Reagan’s American Dream: the triumph and the danger
Peter C. Newman
Ronald Reagan’s astonishing triumph has won him much more than an election. He has been granted a genuine ideological mandate by America’s voters. A mandate of this magnitude and diversity can be a revolutionary instrument: it confers on the candidate who gains it not merely the awesome constitutional powers of the U.S. presidency but the spiritual authority of the office as well.
Brown babies, bamboo groves, Boat People. It’s the traditional Canadian view of the Asian curve of the Pacific Rim, and it’s a disastrously dated picture. Since the Second World War, with plentiful cheap labor and unrestricted capitalism to its advantage, the Pacific Rim has become something of a fiscal juggernaut, the fastest-growing economic zone in the world.
What’s the difference between patenting a tomato and patenting a light bulb? This question was put to me by a querulous Canadian Seed Trade Association officer who thinks we should permit patents and royalties on new plant varieties. He appears baffled that the idea of levying royalties on living, growing things, the source of human food, is repugnant to me.
Beirut. . . how does it possibly survive? The question is asked constantly by visitors to the war-battered capital of Lebanon, if only because you can’t walk 10 yards without bumping into a gun-toting youth. Guns are everywhere: in the hands of civilians, of hundreds of political militia, of groups vying for control of the streets, of Lebanese security forces, of the Syrian army, and of the shopkeeper who simply wants to protect his property.
They used to call it Locke’s Island, this ragged bit of land about a kilometre wide that juts breezily into the Atlantic Ocean on Nova Scotia’s south shore. Back in the days when the umbilical cord that tied it to the mainland was routinely covered by the tide, Johnathan Locke brought his family here from Chilmark, Mass.
When you’re working like the devil for a pay raise
After one of the longest, roughest and toughest labor battles in history—it spawned folk-songs, books and a movie—textile workers have made a major breakthrough in America’s staunchly anti-union southern states. After 17 years, $30 million, street fights by the dozen and court cases galore, the Amalgamated Clothing and Textile Workers Union last month signed their first-ever contract with one of the region’s largest employers, J.P. Stevens & Co.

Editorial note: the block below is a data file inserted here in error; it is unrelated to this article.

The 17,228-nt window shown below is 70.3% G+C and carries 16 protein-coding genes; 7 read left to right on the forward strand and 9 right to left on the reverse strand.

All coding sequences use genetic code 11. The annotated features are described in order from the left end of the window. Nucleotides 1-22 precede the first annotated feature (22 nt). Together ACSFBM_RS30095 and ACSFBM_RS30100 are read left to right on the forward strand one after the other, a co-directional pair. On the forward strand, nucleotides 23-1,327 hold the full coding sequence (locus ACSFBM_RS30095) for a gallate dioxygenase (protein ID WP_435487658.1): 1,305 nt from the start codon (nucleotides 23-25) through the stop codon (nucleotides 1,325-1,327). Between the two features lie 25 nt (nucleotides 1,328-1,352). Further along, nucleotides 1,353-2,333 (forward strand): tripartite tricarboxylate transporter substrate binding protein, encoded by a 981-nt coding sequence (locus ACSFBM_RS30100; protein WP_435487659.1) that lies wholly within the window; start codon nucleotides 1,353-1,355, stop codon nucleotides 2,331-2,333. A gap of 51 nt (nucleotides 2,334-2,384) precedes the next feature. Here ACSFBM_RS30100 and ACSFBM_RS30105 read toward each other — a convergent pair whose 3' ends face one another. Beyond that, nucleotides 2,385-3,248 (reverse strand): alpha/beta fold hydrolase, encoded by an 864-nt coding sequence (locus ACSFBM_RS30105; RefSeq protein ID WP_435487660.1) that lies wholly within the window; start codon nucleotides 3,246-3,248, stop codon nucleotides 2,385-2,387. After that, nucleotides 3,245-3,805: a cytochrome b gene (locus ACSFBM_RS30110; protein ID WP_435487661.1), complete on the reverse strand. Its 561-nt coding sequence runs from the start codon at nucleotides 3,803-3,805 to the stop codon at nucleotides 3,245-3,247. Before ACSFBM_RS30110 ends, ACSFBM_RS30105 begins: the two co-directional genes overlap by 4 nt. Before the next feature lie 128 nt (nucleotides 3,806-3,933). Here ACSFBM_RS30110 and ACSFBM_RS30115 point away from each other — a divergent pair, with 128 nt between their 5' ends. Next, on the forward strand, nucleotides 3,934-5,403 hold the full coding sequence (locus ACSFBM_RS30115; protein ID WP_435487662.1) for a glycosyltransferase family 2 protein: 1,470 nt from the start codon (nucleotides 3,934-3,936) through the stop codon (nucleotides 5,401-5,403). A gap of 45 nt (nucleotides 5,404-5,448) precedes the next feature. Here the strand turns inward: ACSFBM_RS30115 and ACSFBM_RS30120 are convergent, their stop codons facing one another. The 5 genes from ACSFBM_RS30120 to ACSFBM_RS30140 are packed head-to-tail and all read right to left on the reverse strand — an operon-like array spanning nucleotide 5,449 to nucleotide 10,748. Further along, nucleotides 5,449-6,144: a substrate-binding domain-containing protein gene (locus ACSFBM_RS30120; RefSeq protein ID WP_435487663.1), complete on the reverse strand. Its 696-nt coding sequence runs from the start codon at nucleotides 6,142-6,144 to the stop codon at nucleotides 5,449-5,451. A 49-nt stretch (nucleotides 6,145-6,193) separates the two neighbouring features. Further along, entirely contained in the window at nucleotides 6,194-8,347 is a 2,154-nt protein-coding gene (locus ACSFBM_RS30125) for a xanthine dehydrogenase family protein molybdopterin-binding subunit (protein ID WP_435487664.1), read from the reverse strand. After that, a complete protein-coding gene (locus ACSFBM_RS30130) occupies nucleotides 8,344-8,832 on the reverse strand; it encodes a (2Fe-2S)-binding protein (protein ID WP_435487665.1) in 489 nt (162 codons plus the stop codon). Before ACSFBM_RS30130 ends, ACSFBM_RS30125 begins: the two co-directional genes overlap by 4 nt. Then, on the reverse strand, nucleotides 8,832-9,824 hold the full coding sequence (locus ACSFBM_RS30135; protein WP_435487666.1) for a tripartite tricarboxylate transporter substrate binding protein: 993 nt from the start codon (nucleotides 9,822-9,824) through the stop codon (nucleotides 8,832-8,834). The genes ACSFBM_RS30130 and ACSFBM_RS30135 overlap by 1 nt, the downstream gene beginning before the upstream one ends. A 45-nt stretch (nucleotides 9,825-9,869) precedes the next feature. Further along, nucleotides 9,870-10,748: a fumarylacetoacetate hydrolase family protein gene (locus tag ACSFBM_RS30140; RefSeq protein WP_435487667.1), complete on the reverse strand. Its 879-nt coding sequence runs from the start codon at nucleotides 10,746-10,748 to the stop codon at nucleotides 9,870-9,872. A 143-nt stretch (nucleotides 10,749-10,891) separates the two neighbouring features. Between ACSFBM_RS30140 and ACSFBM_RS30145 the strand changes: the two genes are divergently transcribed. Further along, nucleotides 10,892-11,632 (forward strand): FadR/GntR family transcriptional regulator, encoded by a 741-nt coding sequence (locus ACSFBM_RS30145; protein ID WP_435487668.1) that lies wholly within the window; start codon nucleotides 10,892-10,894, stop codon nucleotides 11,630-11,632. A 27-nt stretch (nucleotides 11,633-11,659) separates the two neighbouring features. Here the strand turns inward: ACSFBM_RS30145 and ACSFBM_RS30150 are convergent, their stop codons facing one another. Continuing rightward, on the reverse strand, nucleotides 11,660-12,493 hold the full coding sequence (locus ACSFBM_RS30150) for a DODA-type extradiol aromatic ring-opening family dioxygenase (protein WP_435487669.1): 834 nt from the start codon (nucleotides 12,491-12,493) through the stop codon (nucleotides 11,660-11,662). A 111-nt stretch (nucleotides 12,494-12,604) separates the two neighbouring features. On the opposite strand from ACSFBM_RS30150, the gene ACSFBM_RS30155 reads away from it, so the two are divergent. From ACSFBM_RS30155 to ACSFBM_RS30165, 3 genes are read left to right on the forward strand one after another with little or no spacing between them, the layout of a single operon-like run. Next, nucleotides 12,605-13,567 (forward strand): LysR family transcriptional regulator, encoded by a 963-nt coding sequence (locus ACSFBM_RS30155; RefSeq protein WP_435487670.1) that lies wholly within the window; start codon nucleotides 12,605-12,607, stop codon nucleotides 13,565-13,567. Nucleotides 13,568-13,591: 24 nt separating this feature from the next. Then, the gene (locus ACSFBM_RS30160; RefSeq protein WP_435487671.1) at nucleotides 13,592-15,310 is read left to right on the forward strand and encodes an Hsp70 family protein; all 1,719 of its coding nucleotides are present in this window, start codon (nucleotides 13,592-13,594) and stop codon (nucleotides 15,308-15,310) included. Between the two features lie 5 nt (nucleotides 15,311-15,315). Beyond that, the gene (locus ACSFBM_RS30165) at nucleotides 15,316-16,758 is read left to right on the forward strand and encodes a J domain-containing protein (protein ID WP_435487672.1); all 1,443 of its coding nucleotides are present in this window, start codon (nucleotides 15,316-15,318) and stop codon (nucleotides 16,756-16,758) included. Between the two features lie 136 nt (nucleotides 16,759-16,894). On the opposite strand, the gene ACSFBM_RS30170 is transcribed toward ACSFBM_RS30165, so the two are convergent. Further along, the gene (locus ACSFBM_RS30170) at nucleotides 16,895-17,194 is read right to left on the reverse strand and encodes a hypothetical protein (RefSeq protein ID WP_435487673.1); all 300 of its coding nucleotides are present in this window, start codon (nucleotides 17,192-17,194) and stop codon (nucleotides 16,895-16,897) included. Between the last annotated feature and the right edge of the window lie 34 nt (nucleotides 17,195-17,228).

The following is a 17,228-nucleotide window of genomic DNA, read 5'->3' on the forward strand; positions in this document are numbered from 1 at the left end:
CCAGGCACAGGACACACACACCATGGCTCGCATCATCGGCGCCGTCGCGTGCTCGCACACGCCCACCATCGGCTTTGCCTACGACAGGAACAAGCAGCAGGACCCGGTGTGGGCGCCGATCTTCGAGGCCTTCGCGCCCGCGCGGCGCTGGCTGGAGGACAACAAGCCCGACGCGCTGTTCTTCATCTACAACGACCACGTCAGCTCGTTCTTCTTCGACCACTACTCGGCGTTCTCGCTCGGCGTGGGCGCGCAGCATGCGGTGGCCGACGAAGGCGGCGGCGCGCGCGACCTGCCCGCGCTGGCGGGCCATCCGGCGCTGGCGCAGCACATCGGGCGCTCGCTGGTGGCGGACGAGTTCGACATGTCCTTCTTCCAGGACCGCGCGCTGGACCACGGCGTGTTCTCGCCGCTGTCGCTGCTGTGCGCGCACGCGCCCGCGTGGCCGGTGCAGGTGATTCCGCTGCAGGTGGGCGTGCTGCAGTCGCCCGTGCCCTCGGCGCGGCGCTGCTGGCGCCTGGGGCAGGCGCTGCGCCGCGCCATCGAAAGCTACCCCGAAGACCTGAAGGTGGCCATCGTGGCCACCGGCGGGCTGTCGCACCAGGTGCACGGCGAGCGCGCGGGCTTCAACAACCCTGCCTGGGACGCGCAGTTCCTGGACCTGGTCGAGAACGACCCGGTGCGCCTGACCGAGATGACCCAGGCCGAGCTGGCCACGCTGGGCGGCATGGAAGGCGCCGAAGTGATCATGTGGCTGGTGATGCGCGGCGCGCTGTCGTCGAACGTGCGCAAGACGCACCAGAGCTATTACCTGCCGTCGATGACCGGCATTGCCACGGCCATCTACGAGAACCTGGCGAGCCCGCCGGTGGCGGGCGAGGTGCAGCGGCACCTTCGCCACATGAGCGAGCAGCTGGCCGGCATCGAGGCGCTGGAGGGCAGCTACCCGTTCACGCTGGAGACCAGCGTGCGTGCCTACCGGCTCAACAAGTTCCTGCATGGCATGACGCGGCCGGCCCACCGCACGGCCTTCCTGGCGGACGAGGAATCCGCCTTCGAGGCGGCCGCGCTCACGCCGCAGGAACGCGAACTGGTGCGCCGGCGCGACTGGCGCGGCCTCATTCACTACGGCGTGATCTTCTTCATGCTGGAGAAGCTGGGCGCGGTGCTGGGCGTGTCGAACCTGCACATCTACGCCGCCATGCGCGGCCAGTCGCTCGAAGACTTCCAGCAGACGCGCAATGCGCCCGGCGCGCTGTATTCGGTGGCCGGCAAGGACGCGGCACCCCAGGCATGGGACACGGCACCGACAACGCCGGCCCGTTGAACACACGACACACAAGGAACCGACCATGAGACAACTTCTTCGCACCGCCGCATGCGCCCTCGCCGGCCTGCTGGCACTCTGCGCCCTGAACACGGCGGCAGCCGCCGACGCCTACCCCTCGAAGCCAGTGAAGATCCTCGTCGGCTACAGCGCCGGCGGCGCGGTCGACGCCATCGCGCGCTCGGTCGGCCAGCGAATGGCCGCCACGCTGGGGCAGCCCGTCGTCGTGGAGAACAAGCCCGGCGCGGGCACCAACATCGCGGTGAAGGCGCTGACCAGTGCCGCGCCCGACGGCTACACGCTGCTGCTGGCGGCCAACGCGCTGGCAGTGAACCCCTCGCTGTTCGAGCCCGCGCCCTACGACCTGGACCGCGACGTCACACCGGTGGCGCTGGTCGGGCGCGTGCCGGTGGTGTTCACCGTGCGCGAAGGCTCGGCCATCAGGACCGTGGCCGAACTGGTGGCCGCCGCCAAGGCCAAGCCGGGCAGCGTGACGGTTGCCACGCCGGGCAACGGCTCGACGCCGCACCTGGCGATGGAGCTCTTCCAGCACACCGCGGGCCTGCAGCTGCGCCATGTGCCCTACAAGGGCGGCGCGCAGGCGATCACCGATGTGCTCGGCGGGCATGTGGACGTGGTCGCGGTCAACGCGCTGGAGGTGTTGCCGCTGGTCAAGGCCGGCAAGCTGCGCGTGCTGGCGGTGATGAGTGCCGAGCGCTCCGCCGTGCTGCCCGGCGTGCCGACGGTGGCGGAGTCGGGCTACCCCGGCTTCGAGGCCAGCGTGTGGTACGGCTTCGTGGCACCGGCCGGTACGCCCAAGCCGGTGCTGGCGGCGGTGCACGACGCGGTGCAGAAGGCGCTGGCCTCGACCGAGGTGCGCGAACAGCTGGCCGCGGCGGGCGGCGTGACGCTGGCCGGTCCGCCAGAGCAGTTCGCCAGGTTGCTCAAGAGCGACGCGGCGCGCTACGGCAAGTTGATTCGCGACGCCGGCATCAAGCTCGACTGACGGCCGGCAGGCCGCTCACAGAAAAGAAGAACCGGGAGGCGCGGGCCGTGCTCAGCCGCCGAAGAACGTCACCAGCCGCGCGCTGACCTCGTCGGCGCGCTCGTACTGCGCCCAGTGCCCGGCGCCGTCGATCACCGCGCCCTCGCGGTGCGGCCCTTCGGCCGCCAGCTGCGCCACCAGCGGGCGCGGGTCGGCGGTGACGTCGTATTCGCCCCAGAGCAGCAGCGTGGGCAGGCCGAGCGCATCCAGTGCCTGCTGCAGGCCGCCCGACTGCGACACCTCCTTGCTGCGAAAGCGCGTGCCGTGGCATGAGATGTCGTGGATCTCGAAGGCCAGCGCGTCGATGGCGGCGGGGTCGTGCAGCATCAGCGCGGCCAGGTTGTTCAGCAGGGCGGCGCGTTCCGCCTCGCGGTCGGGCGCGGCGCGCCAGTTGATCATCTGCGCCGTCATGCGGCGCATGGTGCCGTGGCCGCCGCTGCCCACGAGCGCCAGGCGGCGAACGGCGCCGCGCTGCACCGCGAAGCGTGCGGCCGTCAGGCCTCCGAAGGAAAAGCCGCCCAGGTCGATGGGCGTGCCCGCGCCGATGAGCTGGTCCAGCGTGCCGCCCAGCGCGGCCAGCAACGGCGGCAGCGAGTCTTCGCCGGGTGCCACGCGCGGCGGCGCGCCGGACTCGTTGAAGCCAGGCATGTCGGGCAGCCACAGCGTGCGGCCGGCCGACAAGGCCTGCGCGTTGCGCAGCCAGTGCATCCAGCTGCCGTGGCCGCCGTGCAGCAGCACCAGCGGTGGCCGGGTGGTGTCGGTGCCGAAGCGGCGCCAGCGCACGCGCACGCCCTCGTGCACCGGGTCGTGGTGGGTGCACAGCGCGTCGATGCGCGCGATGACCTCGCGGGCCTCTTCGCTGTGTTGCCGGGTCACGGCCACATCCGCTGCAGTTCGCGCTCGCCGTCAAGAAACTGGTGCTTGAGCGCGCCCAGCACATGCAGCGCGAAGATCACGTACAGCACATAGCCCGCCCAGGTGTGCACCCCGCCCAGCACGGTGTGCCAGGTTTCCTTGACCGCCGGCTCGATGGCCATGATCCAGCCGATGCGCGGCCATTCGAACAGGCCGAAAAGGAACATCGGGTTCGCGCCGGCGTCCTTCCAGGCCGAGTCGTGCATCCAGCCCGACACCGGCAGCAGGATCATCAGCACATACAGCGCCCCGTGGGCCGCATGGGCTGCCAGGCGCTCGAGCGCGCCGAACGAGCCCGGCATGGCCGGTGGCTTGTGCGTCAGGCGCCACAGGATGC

As multimillion-dollar mergers and take-overs become commonplace front-page news in Canada and as an even larger share of the economy falls under the control of fewer and larger interests, the corporate giants of the nation's boardrooms find themselves facing an unlikely adversary.
An Exercise in Failure (Cover, Sept. 22) reveals Trudeau and Davis as strange bedfellows, sharing, as they do, the same old bunk. ALTON R. DAHLSTROM, ROSSLAND, B.C. After listening to the bickering provincial premiers at the constitutional conference, one would get the impression that their aim was to splinter our central government into as many fragments as possible.
Very early, at 6:38 p.m. EST,two blue-collar precincts in Indianapolis re ported their verdict: lopsided tallies in Ronald Reagan’s favor. At seven o’clock, CBS News awarded Reagan Indiana’s 13 electoral votes. At 7:02, NBC gave him Florida; one minute later, it added Mississippi.
The future opponents lost no time staking out their respective positions. Within hours of Ronald Reagan’s victory, China’s leadership issued a statement bearing the unmistakable stamp of Deputy Premier Deng Xiaoping, in effect warning the president-elect against cosying up any closer to Taiwan.
It was a cataclysm. Far more than Ronald Reagan’s stunning sweep of 489 electoral votes, the Republican surge in dozens of Senate, House and state legislative races shocked pollsters and politicians alike. The most optimistic forecasts had projected healthy GOP gains in the Senate, more modest advances in the House and gubernatorial contests.
The 52 American hostages still held in Iran, and their families back in the United States, continued to ride an emotional roller coaster late last week. A dispirited and defeated President Jimmy Carter clearly did not know which way to turn.
As Bishop Rivera Damas left his pulpit after mass—the pulpit once used by his predecessor, Archbishop Oscar Romero, assassinated by a right-wing gunman in March—a small cluster of journalists awaited him. In his homily, one pointed out, Damas had neglected to include the weekly death toll due to political violence.
The fledgling government of Prime Minister Robert Mugabe has been buffeted from all sides since it assumed power seven months ago. Tribal rivalries have flared, the economy has suffered from a poor tobacco market and lack of foreign investment, and the public has grown increasingly disgruntled as the benefits expected from black rule have failed to materialize.